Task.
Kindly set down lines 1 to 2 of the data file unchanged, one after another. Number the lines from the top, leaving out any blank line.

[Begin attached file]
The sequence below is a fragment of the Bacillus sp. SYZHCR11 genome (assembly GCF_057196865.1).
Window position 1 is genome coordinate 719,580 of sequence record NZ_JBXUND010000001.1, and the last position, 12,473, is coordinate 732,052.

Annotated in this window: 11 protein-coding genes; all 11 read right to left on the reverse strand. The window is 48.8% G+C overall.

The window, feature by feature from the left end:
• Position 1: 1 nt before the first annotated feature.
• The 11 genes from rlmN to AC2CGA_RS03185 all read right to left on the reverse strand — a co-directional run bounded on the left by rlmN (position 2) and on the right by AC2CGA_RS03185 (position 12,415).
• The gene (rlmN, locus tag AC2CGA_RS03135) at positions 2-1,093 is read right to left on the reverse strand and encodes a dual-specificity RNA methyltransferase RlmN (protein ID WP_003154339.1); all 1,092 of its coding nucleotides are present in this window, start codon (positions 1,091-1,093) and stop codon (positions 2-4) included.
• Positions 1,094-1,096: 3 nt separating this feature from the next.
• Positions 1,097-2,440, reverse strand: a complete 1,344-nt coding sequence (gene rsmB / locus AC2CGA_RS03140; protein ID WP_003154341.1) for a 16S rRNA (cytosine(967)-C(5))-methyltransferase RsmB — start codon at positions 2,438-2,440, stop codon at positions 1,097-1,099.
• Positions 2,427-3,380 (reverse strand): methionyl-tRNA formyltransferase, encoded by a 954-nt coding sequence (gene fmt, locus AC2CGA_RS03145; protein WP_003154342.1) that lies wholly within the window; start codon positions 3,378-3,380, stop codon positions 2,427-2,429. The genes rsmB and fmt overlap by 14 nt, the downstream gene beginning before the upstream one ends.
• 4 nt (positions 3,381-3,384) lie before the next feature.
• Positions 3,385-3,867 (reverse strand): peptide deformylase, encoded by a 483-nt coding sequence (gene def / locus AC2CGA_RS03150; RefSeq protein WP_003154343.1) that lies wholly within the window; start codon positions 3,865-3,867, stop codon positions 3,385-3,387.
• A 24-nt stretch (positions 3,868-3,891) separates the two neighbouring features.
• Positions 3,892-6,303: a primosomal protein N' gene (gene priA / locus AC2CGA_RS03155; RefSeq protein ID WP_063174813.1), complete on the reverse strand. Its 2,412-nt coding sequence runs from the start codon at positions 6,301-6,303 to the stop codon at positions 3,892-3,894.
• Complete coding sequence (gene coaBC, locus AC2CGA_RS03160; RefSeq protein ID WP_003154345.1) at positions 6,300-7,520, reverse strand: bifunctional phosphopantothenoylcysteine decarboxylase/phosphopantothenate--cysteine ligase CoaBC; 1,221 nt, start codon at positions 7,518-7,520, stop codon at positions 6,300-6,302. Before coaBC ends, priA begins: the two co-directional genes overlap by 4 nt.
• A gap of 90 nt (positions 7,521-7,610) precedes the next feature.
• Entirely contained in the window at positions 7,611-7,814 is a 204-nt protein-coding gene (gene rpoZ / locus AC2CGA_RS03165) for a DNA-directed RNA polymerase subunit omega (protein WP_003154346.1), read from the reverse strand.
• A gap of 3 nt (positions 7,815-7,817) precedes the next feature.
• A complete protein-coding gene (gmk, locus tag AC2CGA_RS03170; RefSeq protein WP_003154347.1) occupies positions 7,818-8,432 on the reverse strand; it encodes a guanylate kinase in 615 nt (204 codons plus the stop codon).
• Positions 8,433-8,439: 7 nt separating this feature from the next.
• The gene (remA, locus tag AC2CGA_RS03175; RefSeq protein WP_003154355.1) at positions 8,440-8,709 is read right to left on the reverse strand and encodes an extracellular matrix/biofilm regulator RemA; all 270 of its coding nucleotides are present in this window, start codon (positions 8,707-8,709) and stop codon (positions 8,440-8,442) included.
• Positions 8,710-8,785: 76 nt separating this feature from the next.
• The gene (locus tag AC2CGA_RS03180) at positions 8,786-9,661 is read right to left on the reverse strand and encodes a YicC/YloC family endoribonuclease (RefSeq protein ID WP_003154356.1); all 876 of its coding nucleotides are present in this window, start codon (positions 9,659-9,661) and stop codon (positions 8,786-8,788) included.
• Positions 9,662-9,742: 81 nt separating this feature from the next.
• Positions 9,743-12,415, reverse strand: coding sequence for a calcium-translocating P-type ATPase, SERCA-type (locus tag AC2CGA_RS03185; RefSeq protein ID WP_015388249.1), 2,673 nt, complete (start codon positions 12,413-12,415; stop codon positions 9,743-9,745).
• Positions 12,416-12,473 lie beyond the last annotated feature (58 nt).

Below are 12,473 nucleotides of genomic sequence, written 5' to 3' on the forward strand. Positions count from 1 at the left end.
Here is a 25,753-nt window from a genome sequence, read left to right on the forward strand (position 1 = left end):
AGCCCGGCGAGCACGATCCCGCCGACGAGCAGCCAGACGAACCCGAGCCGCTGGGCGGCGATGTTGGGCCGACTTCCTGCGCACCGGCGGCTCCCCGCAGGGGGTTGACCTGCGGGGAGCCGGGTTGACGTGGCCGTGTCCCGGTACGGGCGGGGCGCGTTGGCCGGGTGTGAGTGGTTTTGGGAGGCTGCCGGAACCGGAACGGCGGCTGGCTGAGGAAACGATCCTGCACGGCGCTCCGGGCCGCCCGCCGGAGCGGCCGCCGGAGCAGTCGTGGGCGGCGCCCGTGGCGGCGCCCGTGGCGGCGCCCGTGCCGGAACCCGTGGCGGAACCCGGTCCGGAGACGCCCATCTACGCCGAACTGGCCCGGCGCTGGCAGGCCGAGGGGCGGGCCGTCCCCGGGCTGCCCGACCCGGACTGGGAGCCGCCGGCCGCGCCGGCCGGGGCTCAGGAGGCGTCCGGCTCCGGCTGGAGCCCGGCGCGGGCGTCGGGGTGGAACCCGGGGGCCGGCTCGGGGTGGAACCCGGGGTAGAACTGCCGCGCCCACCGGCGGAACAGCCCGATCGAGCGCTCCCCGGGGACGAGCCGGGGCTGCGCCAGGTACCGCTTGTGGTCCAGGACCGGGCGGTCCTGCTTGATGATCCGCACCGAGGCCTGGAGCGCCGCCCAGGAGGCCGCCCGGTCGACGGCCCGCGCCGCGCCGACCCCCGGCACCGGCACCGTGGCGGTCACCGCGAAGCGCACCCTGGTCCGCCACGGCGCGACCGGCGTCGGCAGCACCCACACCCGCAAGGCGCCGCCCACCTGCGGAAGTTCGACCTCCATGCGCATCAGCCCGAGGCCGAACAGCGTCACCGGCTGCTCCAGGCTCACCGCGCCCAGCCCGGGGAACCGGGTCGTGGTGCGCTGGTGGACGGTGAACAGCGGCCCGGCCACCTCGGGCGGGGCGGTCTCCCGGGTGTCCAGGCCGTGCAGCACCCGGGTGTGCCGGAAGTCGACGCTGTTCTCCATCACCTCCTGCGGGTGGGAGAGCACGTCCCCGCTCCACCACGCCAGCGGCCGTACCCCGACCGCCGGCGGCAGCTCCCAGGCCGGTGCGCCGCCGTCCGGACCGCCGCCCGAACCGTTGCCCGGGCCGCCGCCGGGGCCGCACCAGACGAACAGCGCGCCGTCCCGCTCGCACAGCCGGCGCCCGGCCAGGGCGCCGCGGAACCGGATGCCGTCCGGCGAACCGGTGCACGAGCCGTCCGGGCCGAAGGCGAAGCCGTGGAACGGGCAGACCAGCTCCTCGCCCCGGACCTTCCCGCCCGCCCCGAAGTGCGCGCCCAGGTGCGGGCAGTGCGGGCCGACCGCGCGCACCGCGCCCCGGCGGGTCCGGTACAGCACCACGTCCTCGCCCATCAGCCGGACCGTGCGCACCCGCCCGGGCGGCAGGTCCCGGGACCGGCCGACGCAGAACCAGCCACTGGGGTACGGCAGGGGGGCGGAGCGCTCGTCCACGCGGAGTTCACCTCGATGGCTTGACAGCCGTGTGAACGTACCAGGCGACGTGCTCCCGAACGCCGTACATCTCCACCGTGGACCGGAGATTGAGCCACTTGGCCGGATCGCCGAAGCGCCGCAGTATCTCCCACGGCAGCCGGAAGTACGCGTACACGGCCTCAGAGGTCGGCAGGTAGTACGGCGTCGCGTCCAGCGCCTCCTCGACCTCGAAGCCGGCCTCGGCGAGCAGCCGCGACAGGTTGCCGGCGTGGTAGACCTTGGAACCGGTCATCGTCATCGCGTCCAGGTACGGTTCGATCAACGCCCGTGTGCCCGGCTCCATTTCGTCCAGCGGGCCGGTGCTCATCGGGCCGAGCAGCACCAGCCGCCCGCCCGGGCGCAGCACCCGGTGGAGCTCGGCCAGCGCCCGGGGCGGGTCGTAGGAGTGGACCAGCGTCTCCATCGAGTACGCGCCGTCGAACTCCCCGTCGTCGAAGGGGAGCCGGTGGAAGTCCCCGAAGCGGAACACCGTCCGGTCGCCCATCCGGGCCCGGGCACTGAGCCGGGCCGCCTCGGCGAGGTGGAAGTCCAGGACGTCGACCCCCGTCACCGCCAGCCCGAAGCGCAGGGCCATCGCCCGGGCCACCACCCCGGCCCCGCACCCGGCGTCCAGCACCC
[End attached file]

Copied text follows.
The sequence below is a fragment of the Bacillus sp. SYZHCR11 genome (assembly GCF_057196865.1).
Window position 1 is genome coordinate 719,580 of sequence record NZ_JBXUND010000001.1, and the last position, 12,473, is coordinate 732,052.